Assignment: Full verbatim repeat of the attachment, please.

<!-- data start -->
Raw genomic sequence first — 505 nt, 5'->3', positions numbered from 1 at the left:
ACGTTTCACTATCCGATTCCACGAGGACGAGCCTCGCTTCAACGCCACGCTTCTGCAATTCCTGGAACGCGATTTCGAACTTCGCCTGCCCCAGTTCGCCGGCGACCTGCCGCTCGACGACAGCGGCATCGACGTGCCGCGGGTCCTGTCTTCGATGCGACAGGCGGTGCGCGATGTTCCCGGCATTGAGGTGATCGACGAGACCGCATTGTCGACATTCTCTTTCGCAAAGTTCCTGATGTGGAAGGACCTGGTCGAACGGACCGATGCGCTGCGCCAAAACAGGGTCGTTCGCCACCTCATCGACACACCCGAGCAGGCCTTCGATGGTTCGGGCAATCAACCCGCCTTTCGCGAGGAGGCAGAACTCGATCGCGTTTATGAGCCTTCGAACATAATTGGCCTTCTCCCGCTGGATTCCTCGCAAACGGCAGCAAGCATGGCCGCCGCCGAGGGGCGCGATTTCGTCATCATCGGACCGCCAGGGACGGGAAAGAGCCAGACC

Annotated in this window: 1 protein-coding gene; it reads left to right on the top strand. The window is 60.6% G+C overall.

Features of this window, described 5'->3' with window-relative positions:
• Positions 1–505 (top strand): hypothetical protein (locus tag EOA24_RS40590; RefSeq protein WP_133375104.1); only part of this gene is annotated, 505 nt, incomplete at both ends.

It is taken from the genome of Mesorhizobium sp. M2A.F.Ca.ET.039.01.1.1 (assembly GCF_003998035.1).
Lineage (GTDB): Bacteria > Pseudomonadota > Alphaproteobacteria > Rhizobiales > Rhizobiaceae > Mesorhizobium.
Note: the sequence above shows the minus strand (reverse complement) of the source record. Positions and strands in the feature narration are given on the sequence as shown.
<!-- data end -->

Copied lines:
Raw genomic sequence first — 505 nt, 5'->3', positions numbered from 1 at the left:
ACGTTTCACTATCCGATTCCACGAGGACGAGCCTCGCTTCAACGCCACGCTTCTGCAATTCCTGGAACGCGATTTCGAACTTCGCCTGCCCCAGTTCGCCGGCGACCTGCCGCTCGACGACAGCGGCATCGACGTGCCGCGGGTCCTGTCTTCGATGCGACAGGCGGTGCGCGATGTTCCCGGCATTGAGGTGATCGACGAGACCGCATTGTCGACATTCTCTTTCGCAAAGTTCCTGATGTGGAAGGACCTGGTCGAACGGACCGATGCGCTGCGCCAAAACAGGGTCGTTCGCCACCTCATCGACACACCCGAGCAGGCCTTCGATGGTTCGGGCAATCAACCCGCCTTTCGCGAGGAGGCAGAACTCGATCGCGTTTATGAGCCTTCGAACATAATTGGCCTTCTCCCGCTGGATTCCTCGCAAACGGCAGCAAGCATGGCCGCCGCCGAGGGGCGCGATTTCGTCATCATCGGACCGCCAGGGACGGGAAAGAGCCAGACC

Annotated in this window: 1 protein-coding gene; it reads left to right on the top strand. The window is 60.6% G+C overall.

Features of this window, described 5'->3' with window-relative positions:
• Positions 1–505 (top strand): hypothetical protein (locus tag EOA24_RS40590; RefSeq protein WP_133375104.1); only part of this gene is annotated, 505 nt, incomplete at both ends.

It is taken from the genome of Mesorhizobium sp. M2A.F.Ca.ET.039.01.1.1 (assembly GCF_003998035.1).
Lineage (GTDB): Bacteria > Pseudomonadota > Alphaproteobacteria > Rhizobiales > Rhizobiaceae > Mesorhizobium.
Note: the sequence above shows the minus strand (reverse complement) of the source record. Positions and strands in the feature narration are given on the sequence as shown.